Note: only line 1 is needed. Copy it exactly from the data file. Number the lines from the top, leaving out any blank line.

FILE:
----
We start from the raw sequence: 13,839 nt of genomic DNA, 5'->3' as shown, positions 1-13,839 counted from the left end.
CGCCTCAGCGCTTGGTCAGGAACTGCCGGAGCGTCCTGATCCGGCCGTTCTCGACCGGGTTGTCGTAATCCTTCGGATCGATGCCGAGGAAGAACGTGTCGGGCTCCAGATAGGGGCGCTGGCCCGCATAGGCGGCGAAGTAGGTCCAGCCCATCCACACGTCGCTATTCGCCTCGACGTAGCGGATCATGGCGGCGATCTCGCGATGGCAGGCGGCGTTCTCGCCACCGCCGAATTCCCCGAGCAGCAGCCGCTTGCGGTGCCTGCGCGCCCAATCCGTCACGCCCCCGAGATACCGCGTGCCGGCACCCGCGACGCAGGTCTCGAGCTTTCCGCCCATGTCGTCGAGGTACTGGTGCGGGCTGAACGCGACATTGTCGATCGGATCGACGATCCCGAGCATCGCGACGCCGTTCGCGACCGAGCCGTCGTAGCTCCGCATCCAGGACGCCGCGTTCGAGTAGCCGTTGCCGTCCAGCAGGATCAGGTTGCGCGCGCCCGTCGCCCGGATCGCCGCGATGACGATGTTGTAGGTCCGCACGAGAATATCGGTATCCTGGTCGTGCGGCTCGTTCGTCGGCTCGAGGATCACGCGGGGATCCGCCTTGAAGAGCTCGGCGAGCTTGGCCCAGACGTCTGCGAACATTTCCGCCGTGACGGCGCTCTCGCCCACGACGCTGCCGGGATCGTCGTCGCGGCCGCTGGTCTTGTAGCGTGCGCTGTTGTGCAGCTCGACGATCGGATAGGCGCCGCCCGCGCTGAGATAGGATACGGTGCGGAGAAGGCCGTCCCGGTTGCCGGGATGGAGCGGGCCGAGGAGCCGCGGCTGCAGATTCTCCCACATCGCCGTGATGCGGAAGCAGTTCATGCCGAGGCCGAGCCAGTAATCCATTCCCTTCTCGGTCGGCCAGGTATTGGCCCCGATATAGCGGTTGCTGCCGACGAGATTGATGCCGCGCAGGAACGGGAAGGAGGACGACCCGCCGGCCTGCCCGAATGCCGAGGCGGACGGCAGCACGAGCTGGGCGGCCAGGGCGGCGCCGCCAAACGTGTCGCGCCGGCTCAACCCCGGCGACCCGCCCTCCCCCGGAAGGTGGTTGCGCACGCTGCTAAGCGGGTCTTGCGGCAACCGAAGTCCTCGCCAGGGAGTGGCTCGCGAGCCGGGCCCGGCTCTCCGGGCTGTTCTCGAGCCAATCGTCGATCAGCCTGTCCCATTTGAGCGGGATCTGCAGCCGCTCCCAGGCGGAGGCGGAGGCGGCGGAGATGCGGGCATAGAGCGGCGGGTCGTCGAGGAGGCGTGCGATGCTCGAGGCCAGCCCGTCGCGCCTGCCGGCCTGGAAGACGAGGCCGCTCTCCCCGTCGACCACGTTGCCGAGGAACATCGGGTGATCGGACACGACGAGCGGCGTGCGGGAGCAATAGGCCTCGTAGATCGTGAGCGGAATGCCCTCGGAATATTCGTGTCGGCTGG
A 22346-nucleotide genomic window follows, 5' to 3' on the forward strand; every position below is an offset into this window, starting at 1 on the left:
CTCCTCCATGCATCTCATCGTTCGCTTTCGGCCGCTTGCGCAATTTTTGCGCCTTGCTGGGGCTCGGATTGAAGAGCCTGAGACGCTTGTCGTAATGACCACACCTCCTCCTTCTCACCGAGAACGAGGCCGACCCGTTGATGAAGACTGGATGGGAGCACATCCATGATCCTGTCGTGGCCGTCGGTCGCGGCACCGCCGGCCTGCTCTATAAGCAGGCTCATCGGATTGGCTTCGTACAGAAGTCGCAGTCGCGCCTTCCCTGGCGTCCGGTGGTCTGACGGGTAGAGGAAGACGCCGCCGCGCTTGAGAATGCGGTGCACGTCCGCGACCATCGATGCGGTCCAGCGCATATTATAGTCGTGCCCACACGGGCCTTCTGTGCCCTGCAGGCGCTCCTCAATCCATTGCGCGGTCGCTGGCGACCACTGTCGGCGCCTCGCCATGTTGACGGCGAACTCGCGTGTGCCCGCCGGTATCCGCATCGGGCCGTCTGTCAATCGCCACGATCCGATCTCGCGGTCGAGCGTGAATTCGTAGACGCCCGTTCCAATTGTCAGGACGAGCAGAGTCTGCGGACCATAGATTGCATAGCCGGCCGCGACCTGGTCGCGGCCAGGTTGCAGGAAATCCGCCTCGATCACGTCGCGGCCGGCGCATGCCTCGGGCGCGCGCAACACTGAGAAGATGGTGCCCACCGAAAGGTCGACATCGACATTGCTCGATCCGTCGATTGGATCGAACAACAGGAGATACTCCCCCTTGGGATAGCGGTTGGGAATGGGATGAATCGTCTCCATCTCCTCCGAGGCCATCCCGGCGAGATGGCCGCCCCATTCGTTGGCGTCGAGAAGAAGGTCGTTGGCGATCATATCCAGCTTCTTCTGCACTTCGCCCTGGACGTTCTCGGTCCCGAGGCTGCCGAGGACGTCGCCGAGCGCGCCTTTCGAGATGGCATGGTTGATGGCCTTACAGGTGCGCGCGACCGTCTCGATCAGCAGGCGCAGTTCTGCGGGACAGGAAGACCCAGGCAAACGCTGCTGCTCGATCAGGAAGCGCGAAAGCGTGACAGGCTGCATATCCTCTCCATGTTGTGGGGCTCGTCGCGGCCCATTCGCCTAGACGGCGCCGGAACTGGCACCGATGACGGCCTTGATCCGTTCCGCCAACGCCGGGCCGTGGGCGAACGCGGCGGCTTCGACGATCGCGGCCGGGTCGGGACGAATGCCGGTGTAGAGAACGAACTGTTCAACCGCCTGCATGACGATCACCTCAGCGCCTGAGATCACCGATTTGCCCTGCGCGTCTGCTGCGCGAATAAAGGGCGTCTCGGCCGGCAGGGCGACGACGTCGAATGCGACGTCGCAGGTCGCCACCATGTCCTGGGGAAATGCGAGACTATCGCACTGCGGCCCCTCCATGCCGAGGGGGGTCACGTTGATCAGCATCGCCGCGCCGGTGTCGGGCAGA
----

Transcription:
We start from the raw sequence: 13,839 nt of genomic DNA, 5'->3' as shown, positions 1-13,839 counted from the left end.